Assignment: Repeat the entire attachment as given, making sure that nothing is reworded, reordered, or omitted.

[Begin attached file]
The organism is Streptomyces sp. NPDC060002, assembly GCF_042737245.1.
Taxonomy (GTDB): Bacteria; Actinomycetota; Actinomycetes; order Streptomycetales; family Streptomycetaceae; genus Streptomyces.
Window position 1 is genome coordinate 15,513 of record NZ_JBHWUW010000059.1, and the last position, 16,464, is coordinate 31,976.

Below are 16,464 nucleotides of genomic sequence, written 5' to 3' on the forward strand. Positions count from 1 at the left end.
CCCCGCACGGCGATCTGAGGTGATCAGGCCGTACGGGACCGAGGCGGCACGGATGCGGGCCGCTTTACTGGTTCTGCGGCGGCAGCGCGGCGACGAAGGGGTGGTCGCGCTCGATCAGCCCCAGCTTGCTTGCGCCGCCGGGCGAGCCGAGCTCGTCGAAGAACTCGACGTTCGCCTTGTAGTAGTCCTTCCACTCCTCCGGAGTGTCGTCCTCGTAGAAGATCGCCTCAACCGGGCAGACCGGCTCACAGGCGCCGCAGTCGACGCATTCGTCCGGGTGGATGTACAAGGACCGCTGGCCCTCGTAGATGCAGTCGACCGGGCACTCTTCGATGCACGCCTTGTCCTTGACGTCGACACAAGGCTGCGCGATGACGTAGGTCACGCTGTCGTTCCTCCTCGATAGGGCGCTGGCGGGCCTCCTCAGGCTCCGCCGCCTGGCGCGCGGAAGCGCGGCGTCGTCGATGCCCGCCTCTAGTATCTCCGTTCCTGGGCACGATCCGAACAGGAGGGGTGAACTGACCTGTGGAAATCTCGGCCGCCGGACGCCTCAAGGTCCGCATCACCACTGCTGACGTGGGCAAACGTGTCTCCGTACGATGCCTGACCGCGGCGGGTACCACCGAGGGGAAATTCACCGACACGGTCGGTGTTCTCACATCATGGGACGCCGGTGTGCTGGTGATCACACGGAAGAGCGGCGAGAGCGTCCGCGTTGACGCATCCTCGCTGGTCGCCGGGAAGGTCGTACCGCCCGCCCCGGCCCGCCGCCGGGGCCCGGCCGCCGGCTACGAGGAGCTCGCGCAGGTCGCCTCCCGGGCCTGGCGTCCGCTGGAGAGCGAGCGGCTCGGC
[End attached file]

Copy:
The organism is Streptomyces sp. NPDC060002, assembly GCF_042737245.1.
Taxonomy (GTDB): Bacteria; Actinomycetota; Actinomycetes; order Streptomycetales; family Streptomycetaceae; genus Streptomyces.
Window position 1 is genome coordinate 15,513 of record NZ_JBHWUW010000059.1, and the last position, 16,464, is coordinate 31,976.

Below are 16,464 nucleotides of genomic sequence, written 5' to 3' on the forward strand. Positions count from 1 at the left end.
CCCCGCACGGCGATCTGAGGTGATCAGGCCGTACGGGACCGAGGCGGCACGGATGCGGGCCGCTTTACTGGTTCTGCGGCGGCAGCGCGGCGACGAAGGGGTGGTCGCGCTCGATCAGCCCCAGCTTGCTTGCGCCGCCGGGCGAGCCGAGCTCGTCGAAGAACTCGACGTTCGCCTTGTAGTAGTCCTTCCACTCCTCCGGAGTGTCGTCCTCGTAGAAGATCGCCTCAACCGGGCAGACCGGCTCACAGGCGCCGCAGTCGACGCATTCGTCCGGGTGGATGTACAAGGACCGCTGGCCCTCGTAGATGCAGTCGACCGGGCACTCTTCGATGCACGCCTTGTCCTTGACGTCGACACAAGGCTGCGCGATGACGTAGGTCACGCTGTCGTTCCTCCTCGATAGGGCGCTGGCGGGCCTCCTCAGGCTCCGCCGCCTGGCGCGCGGAAGCGCGGCGTCGTCGATGCCCGCCTCTAGTATCTCCGTTCCTGGGCACGATCCGAACAGGAGGGGTGAACTGACCTGTGGAAATCTCGGCCGCCGGACGCCTCAAGGTCCGCATCACCACTGCTGACGTGGGCAAACGTGTCTCCGTACGATGCCTGACCGCGGCGGGTACCACCGAGGGGAAATTCACCGACACGGTCGGTGTTCTCACATCATGGGACGCCGGTGTGCTGGTGATCACACGGAAGAGCGGCGAGAGCGTCCGCGTTGACGCATCCTCGCTGGTCGCCGGGAAGGTCGTACCGCCCGCCCCGGCCCGCCGCCGGGGCCCGGCCGCCGGCTACGAGGAGCTCGCGCAGGTCGCCTCCCGGGCCTGGCGTCCGCTGGAGAGCGAGCGGCTCGGC